An Ode to the Eaton Family
Eaton’s – is a name that has been uttered by Torontonians every Christmas for over a century now. Even though the context of the name has changed in that century it is still a powerful and important part of Christmas in this city. If you say “Eaton’s” to my 19 year old sister she will automatically think of the mall in the downtown core. If you say “Eaton’s” to me I will think of the now defunct department store and the statue of Timothy Eaton that sits in the Royal Ontario Museum. If you say “Eaton’s” to my mother she will tell you about the Eaton’s department store holiday windows. Lastly, if you say “Eaton’s” to any of my grandparents they will tell you about the highly anticipated Eaton’s Christmas Catalogue.
For each generation Eaton’s means something completely different. Eaton’s was once one of Canada’s most iconic brands. In fact the Eaton’s Christmas Catalogue is considered one of the most iconic symbols in Canadian culture. For my graduation gift my friend Sook-Ling bought me a vintage Eaton’s Catalogue and I was ecstatic and over the roof that she had got it for me. Furthermore, the name Eaton’s in this city spans far beyond the Toronto Eaton Centre and is associated with College Park (College and Yonge), which was once an Eaton’s, and Eatonville, a neighbourhood in Etobicoke, that has direct connections to the Eaton family.
However, one thing is clear and that is that the name Eaton’s is one that will forever be a part of Christmas in Toronto. Even though the reason and meaning in which we say the name has changed, it is still a major part of Christmas in this city. If I could turn your attention below I will explain to you how the name Eaton’s has been associated with Christmas in Toronto for over a century.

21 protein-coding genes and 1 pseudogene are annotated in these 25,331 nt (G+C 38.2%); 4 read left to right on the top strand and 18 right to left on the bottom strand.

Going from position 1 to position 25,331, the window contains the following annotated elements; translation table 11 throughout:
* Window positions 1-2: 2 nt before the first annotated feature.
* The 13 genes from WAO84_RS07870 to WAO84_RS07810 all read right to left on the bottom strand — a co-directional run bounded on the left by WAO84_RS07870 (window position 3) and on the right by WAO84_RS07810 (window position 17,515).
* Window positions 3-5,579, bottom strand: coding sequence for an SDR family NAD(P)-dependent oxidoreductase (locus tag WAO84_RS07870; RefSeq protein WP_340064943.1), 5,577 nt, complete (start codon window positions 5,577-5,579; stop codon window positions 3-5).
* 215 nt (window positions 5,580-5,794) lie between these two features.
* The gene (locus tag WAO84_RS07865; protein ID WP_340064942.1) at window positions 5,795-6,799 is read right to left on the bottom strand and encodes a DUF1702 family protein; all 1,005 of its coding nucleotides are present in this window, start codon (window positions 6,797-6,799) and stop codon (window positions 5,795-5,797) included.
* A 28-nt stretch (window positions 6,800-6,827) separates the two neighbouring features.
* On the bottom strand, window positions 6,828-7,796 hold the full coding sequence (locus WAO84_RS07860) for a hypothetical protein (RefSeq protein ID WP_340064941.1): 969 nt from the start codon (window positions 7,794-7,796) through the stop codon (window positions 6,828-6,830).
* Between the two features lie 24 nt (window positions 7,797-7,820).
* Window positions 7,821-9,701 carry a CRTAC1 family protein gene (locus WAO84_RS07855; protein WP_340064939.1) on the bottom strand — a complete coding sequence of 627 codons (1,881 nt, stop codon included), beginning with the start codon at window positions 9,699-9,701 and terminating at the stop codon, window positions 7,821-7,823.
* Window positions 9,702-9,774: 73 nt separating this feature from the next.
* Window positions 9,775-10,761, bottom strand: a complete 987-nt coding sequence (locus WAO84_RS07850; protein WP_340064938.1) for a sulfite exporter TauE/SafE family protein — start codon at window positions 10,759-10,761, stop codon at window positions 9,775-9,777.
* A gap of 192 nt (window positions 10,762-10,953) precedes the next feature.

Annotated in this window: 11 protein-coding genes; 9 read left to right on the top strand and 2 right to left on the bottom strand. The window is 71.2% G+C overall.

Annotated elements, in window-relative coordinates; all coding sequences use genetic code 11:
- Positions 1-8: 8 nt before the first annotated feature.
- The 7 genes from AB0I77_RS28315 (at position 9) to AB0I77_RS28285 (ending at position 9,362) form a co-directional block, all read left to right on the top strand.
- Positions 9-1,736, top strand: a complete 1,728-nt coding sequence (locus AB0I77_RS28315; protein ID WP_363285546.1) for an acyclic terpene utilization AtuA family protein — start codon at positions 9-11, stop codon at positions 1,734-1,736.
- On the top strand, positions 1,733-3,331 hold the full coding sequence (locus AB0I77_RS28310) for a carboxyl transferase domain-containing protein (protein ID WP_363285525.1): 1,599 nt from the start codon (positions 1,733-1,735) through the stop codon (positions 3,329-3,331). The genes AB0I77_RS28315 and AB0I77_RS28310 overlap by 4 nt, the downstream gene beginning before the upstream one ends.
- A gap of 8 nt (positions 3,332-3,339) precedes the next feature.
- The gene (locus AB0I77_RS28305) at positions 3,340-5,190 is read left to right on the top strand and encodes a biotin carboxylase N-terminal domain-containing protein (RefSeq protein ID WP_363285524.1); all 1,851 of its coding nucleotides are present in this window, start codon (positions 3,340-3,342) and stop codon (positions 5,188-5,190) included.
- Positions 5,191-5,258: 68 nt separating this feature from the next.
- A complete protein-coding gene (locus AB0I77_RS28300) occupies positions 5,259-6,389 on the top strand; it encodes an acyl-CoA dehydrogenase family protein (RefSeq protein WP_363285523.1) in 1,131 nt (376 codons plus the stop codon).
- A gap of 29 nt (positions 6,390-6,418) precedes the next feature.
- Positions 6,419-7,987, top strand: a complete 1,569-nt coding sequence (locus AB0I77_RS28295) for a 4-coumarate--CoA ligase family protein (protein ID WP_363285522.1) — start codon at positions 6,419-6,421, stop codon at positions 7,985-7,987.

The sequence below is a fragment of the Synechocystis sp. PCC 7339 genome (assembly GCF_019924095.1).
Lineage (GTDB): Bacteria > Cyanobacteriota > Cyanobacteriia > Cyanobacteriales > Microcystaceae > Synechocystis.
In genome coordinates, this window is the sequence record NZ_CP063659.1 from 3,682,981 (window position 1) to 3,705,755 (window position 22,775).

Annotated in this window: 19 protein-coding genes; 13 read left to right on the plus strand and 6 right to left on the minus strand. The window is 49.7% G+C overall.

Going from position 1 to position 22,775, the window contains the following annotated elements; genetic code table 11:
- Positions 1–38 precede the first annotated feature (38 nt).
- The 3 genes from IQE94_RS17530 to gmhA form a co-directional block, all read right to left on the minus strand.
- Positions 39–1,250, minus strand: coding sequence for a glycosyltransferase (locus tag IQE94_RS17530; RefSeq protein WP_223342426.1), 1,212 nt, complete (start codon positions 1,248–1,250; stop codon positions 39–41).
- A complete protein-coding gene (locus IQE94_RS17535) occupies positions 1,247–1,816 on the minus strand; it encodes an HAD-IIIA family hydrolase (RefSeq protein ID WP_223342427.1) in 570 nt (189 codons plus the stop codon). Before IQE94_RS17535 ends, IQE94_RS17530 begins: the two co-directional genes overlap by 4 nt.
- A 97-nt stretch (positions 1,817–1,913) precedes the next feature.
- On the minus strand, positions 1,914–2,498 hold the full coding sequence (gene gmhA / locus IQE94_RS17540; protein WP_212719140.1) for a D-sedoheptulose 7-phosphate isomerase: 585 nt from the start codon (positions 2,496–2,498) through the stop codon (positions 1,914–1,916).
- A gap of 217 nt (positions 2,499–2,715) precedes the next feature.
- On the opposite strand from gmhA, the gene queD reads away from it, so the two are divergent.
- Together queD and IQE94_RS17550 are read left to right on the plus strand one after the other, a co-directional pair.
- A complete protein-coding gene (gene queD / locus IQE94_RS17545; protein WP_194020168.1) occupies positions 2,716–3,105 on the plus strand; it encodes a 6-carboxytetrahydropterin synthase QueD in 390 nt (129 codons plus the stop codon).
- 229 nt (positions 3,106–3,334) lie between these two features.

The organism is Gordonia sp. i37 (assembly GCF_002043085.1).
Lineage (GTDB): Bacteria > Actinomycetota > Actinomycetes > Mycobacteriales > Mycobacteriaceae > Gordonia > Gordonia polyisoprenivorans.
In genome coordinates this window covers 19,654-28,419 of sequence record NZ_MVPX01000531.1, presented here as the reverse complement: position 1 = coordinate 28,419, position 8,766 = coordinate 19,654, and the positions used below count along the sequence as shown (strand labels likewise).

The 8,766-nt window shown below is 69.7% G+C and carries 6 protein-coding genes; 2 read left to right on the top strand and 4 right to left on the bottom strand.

The Eaton’s and Christmas
Let’s start with the annual Santa Claus Parade which was started by the Eaton’s. The parade, which made its debut in 1905 as the Eaton’s Santa Claus Parade, began with only one attraction - Jolly old St. Nick himself. Today the parade has grown to become one of the biggest parades in North America. In the early 80’s the Eaton’s withdrew its sponsorship, but many businesses knew the importance and tradition of this parade to the city that they couldn’t let it go. If it wasn’t for the Eaton’s the Santa Claus Parade that we all love would not exist.
The Eaton’s Christmas Catalogue is another Christmas memory many Torontonians and Canadians have. The first Christmas catalogue was released in 1897 and became one of the most anticipated catalogues ever. Archive Ontario even said that the arrival of the catalogue was the official start of Christmas. My grandmother has even told me stories about how neighbours would dedicate whole nights to reading the catalogue, how children would fight over who got to look at it first and how the housewives in the area would gather in a book club format to discuss the catalogue and potential gift ideas. Many even called the book the Family bible. That is how big this Christmas catalogue was. In fact, in book The Hockey Sweater the main character looks in an Eaton’s Christmas Catalogue to show his mother the Montreal Canadiens jersey he wants.
Next is the Eaton’s holiday window. Each year Eaton’s would have the most marvelous window spectacle in all of Toronto. The way it was unveiled and the detail that went into it was very much like how Holt Renfrew executes its windows today. People would crowd around the sidewalk just to get a glimpse of the holiday wonder that Eaton’s had put on display.
Finally, the current generation and future ones to come will associate the Eaton’s name with one of Toronto’s largest shopping malls, which gets so packed in the weeks leading up to Christmas that you can barely move.
No matter how you look at it the name Eaton’s has a long history and relation to Christmas in Toronto. I felt it was only appropriate to honour the name of such a legendary and iconic family.
That is Why I Love Christmas In Toronto.
- College Park
- Holt Renfrew
- The Royal Ontario Museum
- The Santa Claus Parade
- Timothy Eaton Statue
- Toronto Eaton Centre Part 1 and Part 2
Sources and Images